The copy of Behind Green Lights that I watched at the Internet Archive is less than sixty-two minutes long, although that might not be completely accurate because the Internet Archive’s print is a bit jumpy, especially at the start of the film. It’s especially noticeable when Carol Landis’s character, Janet Bradley, holds private investigator Walter Bard at gunpoint and then walks out with something worth threatening him for; the jump in the film garbles whatever she accuses him of having. But details are provided in subsequent conversations with other characters. And even though viewers never really learn exactly who Janet Bradley is hoping to protect by taking incriminating evidence from Walter Bard, the film still has a very satisfying ending.
Behind Green Lights is in the public domain. Click here to see the film online for free at the Internet Archive.
The first ten or so minutes set up multiple points, ideas, and threads of the narrative. As is true of many films noir, it is important to pay attention to details because they matter to the resolution of the plot and subplots. For such a short film, there is plenty going on. Viewers get to see all the pieces of the story and how they are related, even when the film’s characters don’t participate in all the events. And even though Behind Green Lights can be called a film noir, it does have some other elements, such as humor and romance. The noir elements include corruption, betrayal, murder, sensationalism in newspaper reporting.
The narrative starts with a shot of a clock tower that looks like Big Ben in London, but I do believe that the film takes place in New York City (more on this later). The clock in the tower reads 10:30, and it is nighttime. This same clock is used again and again to mark time in the progress of the story, which takes place over the course of one night and mostly in a police station.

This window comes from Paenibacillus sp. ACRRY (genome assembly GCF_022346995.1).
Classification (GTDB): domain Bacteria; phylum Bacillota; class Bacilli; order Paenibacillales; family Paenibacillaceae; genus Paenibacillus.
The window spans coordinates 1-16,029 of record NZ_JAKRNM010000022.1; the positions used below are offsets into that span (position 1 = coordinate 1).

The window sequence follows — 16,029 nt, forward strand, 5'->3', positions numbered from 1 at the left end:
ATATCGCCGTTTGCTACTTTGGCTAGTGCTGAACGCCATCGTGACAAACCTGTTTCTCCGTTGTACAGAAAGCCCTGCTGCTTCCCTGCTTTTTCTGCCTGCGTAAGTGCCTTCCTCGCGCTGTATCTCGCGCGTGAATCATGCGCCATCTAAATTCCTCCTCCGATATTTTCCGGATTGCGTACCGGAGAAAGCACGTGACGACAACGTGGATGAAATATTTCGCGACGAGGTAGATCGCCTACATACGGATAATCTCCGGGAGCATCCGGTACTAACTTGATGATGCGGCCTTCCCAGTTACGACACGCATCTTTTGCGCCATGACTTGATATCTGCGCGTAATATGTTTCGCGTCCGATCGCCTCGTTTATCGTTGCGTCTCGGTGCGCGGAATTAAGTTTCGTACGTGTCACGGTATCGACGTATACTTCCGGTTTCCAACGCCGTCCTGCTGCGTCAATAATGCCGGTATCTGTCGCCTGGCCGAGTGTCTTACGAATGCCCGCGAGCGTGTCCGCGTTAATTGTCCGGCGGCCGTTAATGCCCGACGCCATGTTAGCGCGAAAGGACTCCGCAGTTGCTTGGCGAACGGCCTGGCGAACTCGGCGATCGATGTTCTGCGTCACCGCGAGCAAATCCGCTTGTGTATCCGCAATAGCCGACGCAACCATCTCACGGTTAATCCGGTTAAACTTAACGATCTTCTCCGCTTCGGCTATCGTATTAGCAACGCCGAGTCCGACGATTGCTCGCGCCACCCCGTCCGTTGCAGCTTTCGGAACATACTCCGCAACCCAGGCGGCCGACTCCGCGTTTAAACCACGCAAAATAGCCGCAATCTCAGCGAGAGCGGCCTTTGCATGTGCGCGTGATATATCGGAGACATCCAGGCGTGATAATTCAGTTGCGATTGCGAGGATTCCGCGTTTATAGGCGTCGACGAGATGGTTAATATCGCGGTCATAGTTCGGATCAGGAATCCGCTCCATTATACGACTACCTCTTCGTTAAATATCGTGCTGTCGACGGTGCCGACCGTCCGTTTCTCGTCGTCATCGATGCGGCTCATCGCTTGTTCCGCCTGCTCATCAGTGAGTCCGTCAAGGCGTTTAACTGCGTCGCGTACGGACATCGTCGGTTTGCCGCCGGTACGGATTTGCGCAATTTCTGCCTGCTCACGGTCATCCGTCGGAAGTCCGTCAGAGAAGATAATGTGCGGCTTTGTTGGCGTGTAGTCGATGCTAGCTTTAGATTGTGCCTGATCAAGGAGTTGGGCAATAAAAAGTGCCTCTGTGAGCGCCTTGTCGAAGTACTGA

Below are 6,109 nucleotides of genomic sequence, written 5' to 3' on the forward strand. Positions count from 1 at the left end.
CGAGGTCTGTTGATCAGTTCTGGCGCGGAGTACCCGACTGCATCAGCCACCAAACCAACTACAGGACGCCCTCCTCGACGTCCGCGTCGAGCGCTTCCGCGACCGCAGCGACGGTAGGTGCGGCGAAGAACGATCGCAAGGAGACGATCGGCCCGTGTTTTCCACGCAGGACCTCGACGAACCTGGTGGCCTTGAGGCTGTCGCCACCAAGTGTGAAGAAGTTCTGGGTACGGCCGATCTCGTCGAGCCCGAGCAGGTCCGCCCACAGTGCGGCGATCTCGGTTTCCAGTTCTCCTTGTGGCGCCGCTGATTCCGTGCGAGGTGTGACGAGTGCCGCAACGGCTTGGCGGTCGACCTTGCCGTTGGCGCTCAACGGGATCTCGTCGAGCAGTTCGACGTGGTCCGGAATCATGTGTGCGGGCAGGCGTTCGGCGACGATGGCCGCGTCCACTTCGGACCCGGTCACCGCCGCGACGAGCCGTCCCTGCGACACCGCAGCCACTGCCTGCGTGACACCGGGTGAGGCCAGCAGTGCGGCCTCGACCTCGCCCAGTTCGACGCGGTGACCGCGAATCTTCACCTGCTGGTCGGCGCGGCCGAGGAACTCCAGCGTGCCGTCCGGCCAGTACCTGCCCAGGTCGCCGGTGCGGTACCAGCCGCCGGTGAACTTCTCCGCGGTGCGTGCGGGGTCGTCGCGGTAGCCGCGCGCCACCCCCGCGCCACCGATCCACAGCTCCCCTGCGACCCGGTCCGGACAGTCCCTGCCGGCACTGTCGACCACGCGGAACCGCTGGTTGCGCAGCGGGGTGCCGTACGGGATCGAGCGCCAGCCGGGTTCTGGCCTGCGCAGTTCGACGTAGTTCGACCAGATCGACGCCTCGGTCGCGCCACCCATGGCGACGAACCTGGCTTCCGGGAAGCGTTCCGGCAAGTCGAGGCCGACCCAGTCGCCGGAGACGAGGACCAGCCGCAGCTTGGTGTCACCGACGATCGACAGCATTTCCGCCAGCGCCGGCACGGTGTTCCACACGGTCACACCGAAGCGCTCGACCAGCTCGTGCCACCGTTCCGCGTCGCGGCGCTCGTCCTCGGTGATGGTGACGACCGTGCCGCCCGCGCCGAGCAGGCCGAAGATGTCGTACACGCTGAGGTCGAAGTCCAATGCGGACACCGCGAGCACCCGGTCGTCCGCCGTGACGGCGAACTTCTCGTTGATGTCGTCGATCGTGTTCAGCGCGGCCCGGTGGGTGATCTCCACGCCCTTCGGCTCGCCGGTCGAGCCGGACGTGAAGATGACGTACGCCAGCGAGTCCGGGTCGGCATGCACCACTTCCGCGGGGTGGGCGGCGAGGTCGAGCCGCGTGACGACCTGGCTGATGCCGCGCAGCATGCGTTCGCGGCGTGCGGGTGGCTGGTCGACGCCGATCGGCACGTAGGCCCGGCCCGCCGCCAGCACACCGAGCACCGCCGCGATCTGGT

Johnny Williams, a new reporter on the police beat and working for a paper called the Herald, is being introduced to the police station by Ames, another reporter who works in the press room at the police station for a different newspaper. Viewers see some humor during Williams’s introductory tour, for example:
◊ A mother has brought in her young son, who has a glass globe stuck on his head. A police officer pretends to smash it with a hammer.
◊ A husband wants to report his wife for stealing their car. A police officer explains that she can’t steal something from her husband when it is considered community property. The husband’s answer: He is a member of the community.
Lieutenant Sam Carson is in the middle of lecturing teenagers about going to bars before they are of legal age when Ames arrives to introduce Johnny Williams to Carson and Detective Sergeant Oppenheimer.
The film cuts to a driverless car rolling slowly down the street and coming to rest in front of the police station. The shot of the car approaching the camera in extreme close-up must have been impressive on the large movie screens of the 1940s. Carson and Oppenheimer find the car outside as they leave the police station. When Lieutenant Carson opens the front driver’s side door, the body of Walter Bard falls out onto the pavement. Both Carson and Oppenheimer recognize him, as do all the reporters in the press room at the police station. They come out to have a look and then return to the press room to report to their respective newspapers. Walter Bard was shot in his own car. Detective Oppenheimer wonders aloud if it was suicide; Lieutenant Carson thinks it was murder because the police at the front desk of the station would have heard the shot if Bard killed himself up the street.
Later Carson finds Bard’s appointment book among his effects, and in it, Bard recorded an appointment with Janet Bradley just around the time of Bard’s death. She is the daughter of Luther Bradley, the reform candidate for mayor. If she is involved in Bard’s death, it would be a public scandal, and the election is only a week away. Many in town would like to ruin Luther Bradley’s chances at political success and reform, among them Dr. G. F. Yager, the medical examiner at the police station and one of the corrupt elements on the police force. He goes to Max Calvert at the Express newspaper about Janet Bradley’s possible involvement.